Mequon-Thiensville School District
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Gifted & Talented Program

The focus of our gifted and talented programming is to discover and nurture students' gifts and talents with the ultimate goal to maximize achievement and support students in their unique growth trajectory. Gifted & talented program services are aligned to our Multilevel Systems of Support.

Counseling, social-emotional support, and collaboration with parents is provided at all tiers of identification.

Tier 1

Tier 1 services are provided by the classroom teacher and are monitored and supported by gifted & talented personnel.

Tier 2

Tier 2 services are provided by the classroom teachers, gifted & talented personnel, and/or other specialists. These services are monitored and supported by gifted & talented personnel.

Tier 3

Tier 3 services are provided by the classroom teachers, gifted & talented personnel, and/or other specialists. These services are monitored and supported by gifted & talented personnel.

FAQs

What does the gifted & talented identification process look like?

The identification process begins in 3rd grade. All 3rd graders, 6th graders and students new to the district in grades 4, 5, 7 and 8 take the Otis Lennon School Ability Test, or OLSAT, before the end of October. Students identified with a score of 95% or higher on the composite and/or subscore on the OLSAT will be identified for MTSD's gifted & talented services. Parents are notified of the identification via mailed letter. The OLSAT takes approximately 75 minutes to complete.

In addition, NWEA Measurement of Academic Performance, or MAP, scores are also reviewed in the identification process.

Parents of students new to the district should contact Nicole Brown (grades K-5) or Robin Schlei (grades 6-12) regarding identification. A student who was identified for gifted & talented programming in another school or district is not automatically identified in the Mequon-Thiensville School District, but parents may have cognitive ability test scores from the other district's identification process that would qualify the student. If a parent has no cognitive ability score to provide, the student will be tested with the OLSAT (grades 3-8) during the OLSAT testing window.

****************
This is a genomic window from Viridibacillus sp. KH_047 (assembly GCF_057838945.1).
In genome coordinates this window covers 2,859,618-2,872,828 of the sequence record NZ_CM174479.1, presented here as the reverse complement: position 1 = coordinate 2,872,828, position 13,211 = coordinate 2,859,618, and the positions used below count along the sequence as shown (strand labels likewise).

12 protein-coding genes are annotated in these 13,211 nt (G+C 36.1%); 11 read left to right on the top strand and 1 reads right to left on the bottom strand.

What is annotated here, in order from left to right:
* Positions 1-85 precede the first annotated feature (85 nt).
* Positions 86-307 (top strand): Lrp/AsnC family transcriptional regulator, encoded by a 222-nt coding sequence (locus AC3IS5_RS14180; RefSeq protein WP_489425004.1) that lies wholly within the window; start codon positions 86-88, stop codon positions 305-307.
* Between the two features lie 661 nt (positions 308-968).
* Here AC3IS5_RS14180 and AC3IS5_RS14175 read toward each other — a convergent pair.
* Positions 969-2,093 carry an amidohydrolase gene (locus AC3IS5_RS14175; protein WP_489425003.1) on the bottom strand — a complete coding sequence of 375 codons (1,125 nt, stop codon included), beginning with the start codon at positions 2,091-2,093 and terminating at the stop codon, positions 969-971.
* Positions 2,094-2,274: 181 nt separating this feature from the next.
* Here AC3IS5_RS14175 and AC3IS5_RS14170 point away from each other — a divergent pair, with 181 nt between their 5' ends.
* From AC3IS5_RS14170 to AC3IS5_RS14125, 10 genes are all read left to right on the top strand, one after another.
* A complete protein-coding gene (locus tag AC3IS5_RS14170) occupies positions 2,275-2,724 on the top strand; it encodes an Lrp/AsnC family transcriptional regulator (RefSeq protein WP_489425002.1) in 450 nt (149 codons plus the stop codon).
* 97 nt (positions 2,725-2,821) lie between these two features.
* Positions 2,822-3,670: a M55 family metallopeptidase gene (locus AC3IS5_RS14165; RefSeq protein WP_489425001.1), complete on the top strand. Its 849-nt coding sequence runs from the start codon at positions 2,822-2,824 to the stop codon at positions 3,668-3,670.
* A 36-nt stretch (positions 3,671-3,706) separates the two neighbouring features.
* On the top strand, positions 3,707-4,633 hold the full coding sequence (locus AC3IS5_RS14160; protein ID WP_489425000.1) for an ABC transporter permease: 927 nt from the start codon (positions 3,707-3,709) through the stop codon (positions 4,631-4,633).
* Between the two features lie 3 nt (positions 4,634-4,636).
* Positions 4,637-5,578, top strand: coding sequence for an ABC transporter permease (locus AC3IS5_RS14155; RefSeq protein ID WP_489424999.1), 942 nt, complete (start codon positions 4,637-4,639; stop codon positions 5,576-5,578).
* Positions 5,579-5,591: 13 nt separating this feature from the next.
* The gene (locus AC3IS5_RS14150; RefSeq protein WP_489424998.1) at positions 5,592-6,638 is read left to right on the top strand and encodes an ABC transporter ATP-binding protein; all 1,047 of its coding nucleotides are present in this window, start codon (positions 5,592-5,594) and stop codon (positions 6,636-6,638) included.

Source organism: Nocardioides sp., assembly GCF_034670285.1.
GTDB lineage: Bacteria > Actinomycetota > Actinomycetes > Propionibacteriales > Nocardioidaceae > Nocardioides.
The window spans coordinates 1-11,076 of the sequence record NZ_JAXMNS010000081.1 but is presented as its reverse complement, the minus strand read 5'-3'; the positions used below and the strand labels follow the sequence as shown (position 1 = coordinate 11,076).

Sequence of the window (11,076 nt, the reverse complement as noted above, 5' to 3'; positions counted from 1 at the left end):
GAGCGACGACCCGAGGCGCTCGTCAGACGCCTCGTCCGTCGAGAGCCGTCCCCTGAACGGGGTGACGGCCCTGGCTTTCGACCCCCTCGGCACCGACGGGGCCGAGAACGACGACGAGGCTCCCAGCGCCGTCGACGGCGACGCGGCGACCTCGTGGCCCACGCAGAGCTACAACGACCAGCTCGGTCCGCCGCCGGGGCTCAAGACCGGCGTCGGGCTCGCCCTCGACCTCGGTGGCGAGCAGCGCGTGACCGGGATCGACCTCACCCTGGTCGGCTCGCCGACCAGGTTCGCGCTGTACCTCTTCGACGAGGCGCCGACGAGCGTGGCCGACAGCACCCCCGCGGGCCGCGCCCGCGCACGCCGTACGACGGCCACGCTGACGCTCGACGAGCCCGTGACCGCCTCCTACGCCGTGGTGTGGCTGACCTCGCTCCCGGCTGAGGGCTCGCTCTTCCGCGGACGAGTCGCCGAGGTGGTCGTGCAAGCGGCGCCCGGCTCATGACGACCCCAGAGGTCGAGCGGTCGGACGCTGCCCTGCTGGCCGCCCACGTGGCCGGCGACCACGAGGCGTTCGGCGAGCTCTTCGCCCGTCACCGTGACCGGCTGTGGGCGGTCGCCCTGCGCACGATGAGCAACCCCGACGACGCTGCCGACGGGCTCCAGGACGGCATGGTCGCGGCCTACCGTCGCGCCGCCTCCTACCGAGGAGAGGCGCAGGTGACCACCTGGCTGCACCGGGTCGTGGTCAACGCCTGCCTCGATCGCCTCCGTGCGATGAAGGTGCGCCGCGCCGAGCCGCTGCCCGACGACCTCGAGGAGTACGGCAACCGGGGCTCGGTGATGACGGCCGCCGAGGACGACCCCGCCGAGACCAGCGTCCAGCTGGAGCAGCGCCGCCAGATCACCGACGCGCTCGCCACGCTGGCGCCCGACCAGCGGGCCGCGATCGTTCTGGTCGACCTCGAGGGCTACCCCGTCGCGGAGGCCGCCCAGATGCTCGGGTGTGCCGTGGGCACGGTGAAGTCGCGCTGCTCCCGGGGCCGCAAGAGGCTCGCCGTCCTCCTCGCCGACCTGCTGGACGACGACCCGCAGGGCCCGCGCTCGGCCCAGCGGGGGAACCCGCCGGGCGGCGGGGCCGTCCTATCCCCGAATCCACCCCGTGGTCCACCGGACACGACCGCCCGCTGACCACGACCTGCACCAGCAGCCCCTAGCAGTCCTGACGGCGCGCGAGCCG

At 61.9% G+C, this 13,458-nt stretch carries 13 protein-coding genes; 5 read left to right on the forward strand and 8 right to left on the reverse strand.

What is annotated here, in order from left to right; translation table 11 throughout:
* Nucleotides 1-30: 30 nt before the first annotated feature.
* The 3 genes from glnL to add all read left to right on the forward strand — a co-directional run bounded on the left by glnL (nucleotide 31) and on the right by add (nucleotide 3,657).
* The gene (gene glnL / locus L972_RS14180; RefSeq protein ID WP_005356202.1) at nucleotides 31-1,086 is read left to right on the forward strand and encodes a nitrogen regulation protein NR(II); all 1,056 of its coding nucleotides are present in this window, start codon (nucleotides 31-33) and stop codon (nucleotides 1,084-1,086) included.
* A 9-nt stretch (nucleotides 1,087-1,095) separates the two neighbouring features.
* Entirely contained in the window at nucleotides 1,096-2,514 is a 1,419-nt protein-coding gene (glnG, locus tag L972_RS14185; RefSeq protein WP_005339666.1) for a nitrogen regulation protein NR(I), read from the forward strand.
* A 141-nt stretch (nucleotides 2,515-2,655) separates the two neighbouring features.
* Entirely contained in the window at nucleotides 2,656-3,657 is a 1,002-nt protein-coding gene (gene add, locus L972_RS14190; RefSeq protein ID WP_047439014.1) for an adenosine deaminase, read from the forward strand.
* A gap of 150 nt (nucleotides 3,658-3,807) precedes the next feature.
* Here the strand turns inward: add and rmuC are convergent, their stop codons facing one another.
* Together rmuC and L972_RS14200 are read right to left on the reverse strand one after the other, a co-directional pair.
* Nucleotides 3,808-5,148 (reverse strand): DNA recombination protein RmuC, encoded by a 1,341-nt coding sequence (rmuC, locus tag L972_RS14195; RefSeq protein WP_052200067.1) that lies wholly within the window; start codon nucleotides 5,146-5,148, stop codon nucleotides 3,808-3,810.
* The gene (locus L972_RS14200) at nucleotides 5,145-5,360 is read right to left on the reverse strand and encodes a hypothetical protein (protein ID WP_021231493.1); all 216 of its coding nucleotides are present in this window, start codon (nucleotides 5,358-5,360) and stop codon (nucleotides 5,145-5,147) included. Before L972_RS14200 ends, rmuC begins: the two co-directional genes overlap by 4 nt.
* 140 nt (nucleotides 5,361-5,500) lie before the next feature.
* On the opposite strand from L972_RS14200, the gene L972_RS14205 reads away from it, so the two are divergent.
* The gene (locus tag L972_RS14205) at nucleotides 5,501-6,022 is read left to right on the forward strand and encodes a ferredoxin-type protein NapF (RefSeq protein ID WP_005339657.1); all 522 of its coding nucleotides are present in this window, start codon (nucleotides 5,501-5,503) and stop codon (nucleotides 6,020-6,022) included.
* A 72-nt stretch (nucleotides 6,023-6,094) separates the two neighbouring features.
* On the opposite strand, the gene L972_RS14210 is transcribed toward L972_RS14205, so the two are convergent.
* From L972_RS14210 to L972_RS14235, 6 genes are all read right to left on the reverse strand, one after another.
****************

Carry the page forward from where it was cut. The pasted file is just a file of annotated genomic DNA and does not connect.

When do services begin?

Differentiation begins within the classroom very early on in the school year. Services for gifted students begin after the OLSAT has been administered before the end of October, and after identification letters have been sent to parents.

What if my child is an advanced student but has not been identified yet for gifted & talented services?

Advanced indicates that the child has not yet met all the criteria (the cognitive ability score) necessary to be identified as gifted or talented. However, they have shown via MAP scores and other data that they are advanced in relation to other students at their age level and therefore need more challenge. Advanced students receive differentiation in the classroom; gifted & talented personnel support teachers in this endeavor. Advanced students who are ready for challenge may be grouped with gifted & talented students for those learning opportunities.

How are gifted students' needs met in the classroom?

Gifted students' needs are met in the classroom through:

  • differentiation
  • a critical and creative thinking curriculum taught to support and enhance knowledge acquisition and utilization of knowledge
  • projects that emphasize higher level thinking, including problem-based learning and inquiry projects.

Nicole Brown
K-5 Coordinator
nbrown@mtsd.k12.wi.us
262-238-5910


Robin Schlei
6-12 Coordinator
rschlei@mtsd.k12.wi.us
262-238-8561